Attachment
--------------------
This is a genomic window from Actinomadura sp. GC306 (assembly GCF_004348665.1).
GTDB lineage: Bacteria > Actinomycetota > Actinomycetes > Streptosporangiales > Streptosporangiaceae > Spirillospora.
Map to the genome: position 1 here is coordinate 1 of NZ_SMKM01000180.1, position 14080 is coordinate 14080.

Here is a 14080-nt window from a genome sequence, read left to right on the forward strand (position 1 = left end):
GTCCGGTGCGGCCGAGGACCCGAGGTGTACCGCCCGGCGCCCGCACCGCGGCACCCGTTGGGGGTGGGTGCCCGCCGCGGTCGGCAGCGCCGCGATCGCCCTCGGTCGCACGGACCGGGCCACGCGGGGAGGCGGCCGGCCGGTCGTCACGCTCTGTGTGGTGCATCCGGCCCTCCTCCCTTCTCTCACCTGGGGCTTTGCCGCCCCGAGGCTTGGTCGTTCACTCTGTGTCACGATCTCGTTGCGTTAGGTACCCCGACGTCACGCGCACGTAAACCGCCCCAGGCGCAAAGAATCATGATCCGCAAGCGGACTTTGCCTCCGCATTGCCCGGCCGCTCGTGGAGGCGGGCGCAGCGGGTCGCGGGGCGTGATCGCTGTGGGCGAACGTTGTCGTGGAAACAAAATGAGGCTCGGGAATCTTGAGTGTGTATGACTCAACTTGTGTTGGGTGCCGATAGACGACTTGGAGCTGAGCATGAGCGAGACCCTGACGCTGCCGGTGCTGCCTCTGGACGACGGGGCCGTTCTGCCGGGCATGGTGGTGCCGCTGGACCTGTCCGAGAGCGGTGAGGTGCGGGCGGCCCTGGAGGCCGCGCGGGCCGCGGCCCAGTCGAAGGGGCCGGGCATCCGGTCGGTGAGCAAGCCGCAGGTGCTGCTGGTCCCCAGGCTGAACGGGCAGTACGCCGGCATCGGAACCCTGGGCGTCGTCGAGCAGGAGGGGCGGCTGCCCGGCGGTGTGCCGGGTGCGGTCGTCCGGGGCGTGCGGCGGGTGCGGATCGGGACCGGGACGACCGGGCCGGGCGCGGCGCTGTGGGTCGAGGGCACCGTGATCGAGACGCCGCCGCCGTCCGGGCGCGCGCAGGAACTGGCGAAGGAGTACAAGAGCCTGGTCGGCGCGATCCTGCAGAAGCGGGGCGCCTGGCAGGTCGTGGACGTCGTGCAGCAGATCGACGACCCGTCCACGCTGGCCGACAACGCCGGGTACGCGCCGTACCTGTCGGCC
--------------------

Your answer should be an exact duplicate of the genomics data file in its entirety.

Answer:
This is a genomic window from Actinomadura sp. GC306 (assembly GCF_004348665.1).
GTDB lineage: Bacteria > Actinomycetota > Actinomycetes > Streptosporangiales > Streptosporangiaceae > Spirillospora.
Map to the genome: position 1 here is coordinate 1 of NZ_SMKM01000180.1, position 14080 is coordinate 14080.

Here is a 14080-nt window from a genome sequence, read left to right on the forward strand (position 1 = left end):
GTCCGGTGCGGCCGAGGACCCGAGGTGTACCGCCCGGCGCCCGCACCGCGGCACCCGTTGGGGGTGGGTGCCCGCCGCGGTCGGCAGCGCCGCGATCGCCCTCGGTCGCACGGACCGGGCCACGCGGGGAGGCGGCCGGCCGGTCGTCACGCTCTGTGTGGTGCATCCGGCCCTCCTCCCTTCTCTCACCTGGGGCTTTGCCGCCCCGAGGCTTGGTCGTTCACTCTGTGTCACGATCTCGTTGCGTTAGGTACCCCGACGTCACGCGCACGTAAACCGCCCCAGGCGCAAAGAATCATGATCCGCAAGCGGACTTTGCCTCCGCATTGCCCGGCCGCTCGTGGAGGCGGGCGCAGCGGGTCGCGGGGCGTGATCGCTGTGGGCGAACGTTGTCGTGGAAACAAAATGAGGCTCGGGAATCTTGAGTGTGTATGACTCAACTTGTGTTGGGTGCCGATAGACGACTTGGAGCTGAGCATGAGCGAGACCCTGACGCTGCCGGTGCTGCCTCTGGACGACGGGGCCGTTCTGCCGGGCATGGTGGTGCCGCTGGACCTGTCCGAGAGCGGTGAGGTGCGGGCGGCCCTGGAGGCCGCGCGGGCCGCGGCCCAGTCGAAGGGGCCGGGCATCCGGTCGGTGAGCAAGCCGCAGGTGCTGCTGGTCCCCAGGCTGAACGGGCAGTACGCCGGCATCGGAACCCTGGGCGTCGTCGAGCAGGAGGGGCGGCTGCCCGGCGGTGTGCCGGGTGCGGTCGTCCGGGGCGTGCGGCGGGTGCGGATCGGGACCGGGACGACCGGGCCGGGCGCGGCGCTGTGGGTCGAGGGCACCGTGATCGAGACGCCGCCGCCGTCCGGGCGCGCGCAGGAACTGGCGAAGGAGTACAAGAGCCTGGTCGGCGCGATCCTGCAGAAGCGGGGCGCCTGGCAGGTCGTGGACGTCGTGCAGCAGATCGACGACCCGTCCACGCTGGCCGACAACGCCGGGTACGCGCCGTACCTGTCGGCC